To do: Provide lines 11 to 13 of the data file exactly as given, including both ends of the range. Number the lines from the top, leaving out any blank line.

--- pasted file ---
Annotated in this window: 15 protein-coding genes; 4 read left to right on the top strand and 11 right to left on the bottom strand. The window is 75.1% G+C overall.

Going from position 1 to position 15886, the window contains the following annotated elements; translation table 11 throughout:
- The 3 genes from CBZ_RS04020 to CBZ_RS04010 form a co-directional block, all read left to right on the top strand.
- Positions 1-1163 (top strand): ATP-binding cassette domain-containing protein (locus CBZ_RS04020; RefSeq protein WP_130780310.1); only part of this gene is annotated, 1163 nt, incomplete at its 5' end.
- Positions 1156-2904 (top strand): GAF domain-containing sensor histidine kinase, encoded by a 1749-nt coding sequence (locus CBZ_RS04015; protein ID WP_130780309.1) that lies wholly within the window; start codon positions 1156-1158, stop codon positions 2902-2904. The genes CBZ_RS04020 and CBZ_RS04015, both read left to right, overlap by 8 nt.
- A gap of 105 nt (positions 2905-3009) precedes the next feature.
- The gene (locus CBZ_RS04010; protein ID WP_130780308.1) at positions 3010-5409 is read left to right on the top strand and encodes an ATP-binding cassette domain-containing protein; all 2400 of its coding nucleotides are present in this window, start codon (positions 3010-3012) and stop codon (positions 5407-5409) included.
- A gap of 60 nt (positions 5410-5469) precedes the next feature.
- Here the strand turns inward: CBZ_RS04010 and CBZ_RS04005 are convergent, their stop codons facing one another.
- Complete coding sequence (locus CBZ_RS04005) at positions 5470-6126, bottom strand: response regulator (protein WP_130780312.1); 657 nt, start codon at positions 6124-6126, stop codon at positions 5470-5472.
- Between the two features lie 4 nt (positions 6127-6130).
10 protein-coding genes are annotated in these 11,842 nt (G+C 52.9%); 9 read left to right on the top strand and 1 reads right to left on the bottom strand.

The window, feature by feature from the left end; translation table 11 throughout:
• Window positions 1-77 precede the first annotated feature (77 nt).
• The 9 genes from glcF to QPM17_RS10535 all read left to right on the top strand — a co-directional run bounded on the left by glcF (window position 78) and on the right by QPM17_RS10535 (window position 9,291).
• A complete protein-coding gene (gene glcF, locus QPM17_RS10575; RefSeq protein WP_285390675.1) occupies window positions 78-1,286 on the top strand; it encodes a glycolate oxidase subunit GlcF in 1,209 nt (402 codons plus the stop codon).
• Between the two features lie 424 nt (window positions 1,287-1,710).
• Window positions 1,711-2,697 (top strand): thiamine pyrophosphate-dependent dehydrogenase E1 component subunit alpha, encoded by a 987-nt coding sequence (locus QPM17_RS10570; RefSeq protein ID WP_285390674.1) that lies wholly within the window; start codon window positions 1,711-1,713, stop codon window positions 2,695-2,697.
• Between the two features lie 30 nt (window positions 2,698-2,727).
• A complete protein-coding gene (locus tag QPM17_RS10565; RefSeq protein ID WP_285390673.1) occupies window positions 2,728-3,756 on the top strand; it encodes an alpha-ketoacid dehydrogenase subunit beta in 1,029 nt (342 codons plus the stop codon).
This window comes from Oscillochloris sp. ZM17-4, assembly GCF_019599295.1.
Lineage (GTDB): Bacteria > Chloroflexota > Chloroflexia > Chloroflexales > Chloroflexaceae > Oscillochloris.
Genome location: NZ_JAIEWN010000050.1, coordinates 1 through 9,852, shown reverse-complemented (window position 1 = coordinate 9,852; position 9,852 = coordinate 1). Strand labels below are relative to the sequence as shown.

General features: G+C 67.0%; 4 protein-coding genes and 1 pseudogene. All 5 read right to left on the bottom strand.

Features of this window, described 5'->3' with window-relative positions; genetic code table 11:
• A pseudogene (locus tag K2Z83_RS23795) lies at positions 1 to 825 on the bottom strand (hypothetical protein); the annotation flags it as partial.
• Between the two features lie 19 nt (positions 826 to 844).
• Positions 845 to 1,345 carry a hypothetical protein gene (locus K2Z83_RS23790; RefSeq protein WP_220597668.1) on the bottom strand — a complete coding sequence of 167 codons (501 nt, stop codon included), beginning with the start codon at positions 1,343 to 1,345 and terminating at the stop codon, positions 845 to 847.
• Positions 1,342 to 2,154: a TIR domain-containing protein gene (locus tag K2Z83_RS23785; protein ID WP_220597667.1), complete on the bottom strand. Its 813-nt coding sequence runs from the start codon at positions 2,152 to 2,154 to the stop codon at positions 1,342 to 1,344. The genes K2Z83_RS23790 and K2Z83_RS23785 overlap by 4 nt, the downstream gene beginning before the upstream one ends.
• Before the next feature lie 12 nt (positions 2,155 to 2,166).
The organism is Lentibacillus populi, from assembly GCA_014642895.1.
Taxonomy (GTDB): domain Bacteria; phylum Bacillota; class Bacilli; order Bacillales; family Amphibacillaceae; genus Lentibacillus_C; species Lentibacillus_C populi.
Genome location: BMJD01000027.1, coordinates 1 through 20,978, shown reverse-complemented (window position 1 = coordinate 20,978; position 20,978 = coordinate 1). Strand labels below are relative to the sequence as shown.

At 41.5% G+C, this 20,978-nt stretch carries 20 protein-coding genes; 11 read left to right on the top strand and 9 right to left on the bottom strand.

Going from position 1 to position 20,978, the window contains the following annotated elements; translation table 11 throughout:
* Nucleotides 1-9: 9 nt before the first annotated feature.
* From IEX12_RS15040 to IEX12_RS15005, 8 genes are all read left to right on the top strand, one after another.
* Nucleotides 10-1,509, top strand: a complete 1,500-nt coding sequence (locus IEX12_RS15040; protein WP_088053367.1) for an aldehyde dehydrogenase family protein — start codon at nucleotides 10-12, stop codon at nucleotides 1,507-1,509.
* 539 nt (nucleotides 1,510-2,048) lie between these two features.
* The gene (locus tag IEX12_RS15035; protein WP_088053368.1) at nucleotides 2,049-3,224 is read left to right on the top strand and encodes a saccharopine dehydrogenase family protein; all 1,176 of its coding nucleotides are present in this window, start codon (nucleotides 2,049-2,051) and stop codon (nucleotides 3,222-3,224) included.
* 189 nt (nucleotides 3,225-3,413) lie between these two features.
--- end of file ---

- Between the two features lie 4 nt (positions 6127-6130).
10 protein-coding genes are annotated in these 11,842 nt (G+C 52.9%); 9 read left to right on the top strand and 1 reads right to left on the bottom strand.

The window, feature by feature from the left end; translation table 11 throughout: